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The third bill “H.R. 4014, introduced by Rep. Bill Huizenga.  The legislation fixes an omission in the Dodd-Frank Act that opens the door for third parties to obtain privileged information provided by financial institutions to the Consumer Financial Protection Bureau (CFPB).  The bill requires the CFPB to preserve the confidentiality of privileged information it receives from financial institutions, as other banking regulators do.”

The final bill is another attempt to fix problems with Dodd Frank: “H.R. 1838, the Swaps Bailout Prevention Act, introduced by Rep. Nan Hayworth. The bipartisan legislation fixes a provision in the Dodd-Frank Wall Street reform and Consumer Protection Act (Section 716) that increases systemic risk to the financial system by forcing derivatives trading units from regulated financial institutions into new entities that may be outside the purview of financial regulators.  H.R. 1838 ensures derivatives trading units can be overseen by financial regulators and increases the capital available to finance job creation and economic activity.”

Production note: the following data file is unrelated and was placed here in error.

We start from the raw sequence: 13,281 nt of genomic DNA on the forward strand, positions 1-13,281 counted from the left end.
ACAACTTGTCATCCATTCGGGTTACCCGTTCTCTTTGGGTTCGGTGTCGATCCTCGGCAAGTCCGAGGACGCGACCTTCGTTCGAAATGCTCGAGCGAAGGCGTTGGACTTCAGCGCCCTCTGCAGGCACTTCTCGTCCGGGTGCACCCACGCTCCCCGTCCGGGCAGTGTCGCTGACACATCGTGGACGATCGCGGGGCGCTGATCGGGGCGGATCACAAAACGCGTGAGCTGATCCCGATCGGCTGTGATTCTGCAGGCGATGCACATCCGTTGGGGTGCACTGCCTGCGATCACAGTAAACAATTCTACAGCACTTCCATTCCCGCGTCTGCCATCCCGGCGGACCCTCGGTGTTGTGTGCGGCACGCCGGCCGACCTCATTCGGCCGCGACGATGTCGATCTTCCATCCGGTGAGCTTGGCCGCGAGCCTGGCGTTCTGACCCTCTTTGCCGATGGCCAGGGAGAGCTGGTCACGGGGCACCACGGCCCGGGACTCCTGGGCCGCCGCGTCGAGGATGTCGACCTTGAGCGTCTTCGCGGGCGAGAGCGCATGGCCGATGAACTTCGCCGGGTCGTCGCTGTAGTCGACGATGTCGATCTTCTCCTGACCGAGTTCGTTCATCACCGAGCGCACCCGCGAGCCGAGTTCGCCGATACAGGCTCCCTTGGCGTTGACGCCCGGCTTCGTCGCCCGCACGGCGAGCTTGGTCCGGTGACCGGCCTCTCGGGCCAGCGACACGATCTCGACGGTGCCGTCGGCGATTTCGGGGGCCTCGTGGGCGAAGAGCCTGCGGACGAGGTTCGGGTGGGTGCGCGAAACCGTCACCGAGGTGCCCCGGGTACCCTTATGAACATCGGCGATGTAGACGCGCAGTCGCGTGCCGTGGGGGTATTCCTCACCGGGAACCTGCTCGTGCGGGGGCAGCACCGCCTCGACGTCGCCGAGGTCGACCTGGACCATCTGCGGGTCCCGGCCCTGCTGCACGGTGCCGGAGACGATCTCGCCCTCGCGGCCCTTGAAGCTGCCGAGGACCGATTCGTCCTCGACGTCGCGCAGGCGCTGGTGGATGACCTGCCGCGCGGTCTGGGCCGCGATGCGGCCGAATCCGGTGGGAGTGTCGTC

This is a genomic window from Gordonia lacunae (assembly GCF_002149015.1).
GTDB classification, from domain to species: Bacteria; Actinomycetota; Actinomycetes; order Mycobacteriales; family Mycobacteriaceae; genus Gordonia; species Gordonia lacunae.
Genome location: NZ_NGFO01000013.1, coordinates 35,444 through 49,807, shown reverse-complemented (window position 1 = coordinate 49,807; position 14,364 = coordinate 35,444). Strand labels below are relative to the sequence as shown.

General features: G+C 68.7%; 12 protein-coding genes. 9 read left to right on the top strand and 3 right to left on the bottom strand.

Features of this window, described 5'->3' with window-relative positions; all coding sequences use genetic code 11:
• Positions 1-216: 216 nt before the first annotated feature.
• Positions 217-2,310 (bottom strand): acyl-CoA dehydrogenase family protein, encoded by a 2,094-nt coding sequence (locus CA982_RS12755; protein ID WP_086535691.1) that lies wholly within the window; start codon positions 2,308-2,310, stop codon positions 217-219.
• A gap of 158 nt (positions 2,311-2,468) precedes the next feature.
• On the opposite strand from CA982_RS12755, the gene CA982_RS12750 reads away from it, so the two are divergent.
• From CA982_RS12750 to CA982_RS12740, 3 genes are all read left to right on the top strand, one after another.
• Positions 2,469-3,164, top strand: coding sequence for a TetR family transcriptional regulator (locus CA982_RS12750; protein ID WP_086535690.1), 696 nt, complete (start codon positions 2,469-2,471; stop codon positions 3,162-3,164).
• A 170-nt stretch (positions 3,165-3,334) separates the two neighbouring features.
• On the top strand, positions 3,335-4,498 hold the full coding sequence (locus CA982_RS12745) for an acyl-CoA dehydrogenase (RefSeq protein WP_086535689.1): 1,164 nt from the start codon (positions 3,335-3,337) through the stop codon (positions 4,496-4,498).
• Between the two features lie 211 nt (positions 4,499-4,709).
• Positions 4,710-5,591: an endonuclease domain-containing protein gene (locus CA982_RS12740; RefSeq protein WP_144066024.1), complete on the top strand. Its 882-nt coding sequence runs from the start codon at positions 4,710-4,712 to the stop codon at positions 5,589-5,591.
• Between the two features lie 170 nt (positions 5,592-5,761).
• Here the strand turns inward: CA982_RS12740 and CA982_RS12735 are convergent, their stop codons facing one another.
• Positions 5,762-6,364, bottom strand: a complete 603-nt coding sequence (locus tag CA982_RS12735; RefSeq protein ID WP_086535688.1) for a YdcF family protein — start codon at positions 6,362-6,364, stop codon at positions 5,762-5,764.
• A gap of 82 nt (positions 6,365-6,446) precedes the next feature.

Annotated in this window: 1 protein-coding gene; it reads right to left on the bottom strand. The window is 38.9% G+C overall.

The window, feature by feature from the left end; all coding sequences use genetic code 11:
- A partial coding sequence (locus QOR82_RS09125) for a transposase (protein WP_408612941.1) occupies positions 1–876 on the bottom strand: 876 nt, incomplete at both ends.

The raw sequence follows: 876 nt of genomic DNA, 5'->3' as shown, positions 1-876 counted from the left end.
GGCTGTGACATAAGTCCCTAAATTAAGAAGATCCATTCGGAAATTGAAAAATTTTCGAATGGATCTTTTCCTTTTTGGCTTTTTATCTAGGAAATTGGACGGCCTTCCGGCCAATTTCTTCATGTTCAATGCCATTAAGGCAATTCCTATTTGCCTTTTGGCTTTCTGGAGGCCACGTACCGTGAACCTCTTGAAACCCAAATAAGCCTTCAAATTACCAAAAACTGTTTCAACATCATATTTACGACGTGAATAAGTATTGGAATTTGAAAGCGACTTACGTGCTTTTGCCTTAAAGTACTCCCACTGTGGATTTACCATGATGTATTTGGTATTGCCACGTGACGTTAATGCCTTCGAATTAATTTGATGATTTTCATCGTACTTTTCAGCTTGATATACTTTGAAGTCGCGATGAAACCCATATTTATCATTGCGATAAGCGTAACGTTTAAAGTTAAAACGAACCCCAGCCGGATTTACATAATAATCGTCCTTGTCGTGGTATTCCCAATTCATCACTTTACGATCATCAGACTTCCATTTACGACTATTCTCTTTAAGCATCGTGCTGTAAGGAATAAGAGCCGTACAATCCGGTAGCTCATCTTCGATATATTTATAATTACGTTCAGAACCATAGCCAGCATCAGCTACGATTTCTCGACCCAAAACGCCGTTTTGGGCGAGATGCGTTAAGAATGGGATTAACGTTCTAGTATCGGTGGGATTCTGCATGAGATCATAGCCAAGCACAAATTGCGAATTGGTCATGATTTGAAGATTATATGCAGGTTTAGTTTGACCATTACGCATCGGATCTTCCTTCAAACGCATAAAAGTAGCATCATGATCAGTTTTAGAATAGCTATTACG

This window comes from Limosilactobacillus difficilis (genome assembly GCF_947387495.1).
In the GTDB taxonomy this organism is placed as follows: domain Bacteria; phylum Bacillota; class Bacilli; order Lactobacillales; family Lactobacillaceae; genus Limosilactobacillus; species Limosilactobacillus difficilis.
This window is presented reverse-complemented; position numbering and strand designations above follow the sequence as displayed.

Congressman Bachus said, “For more than a year now the Committee has led efforts to get Americans back to work by removing government barriers to a recovery. Our jobs agenda continued today with four additional bills that empower job creators to invest, hire and expand.” Congressman Spencer Bachus is Chairman of the House Committee on Financial Services.

Republicans, included Rep. Bachus, Senator Shelby, and Rep. Rogers have been critical of Dodd-Frank and have vowed to overturn the Obama administration’s controversial legislation that expands the scope and authority of federal regulators if the party gains control of the White House and Senate in November.

President Barack H. Obama has criticized the House Republicans for gridlock in stalling jobs legislation. Rep. Bachus has responded to that criticism saying that the House has passed job bills; but they have stalled in the Democratic Party controlled U.S. Senate.

Rep. Bachus faces a Republican primary challenge from Blount County Probate Judge David Standridge, Tea Party Activist Al Mickle, and Alabama State Senator Scott Beason from Gardendale.  The winner of the March 13th Republican Primary will face an Alabama Democratic Party opponent in the November 6th General Election.  Birmingham attorney William “Bill” Barnes is facing Leeds retired U.S. Air Force Coloney Penny Huggins Bailey in the March 13th Democratic Party Primary.

Alabama’s 6th Congressional District consists of all or parts of Blount, Bibb, Coosa, Shelby, Chilton, and Jefferson Counties.

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To read Congressman Bachus’s press release and more about the bills go to:

Brandon Moseley is a former reporter at the Alabama Political Reporter.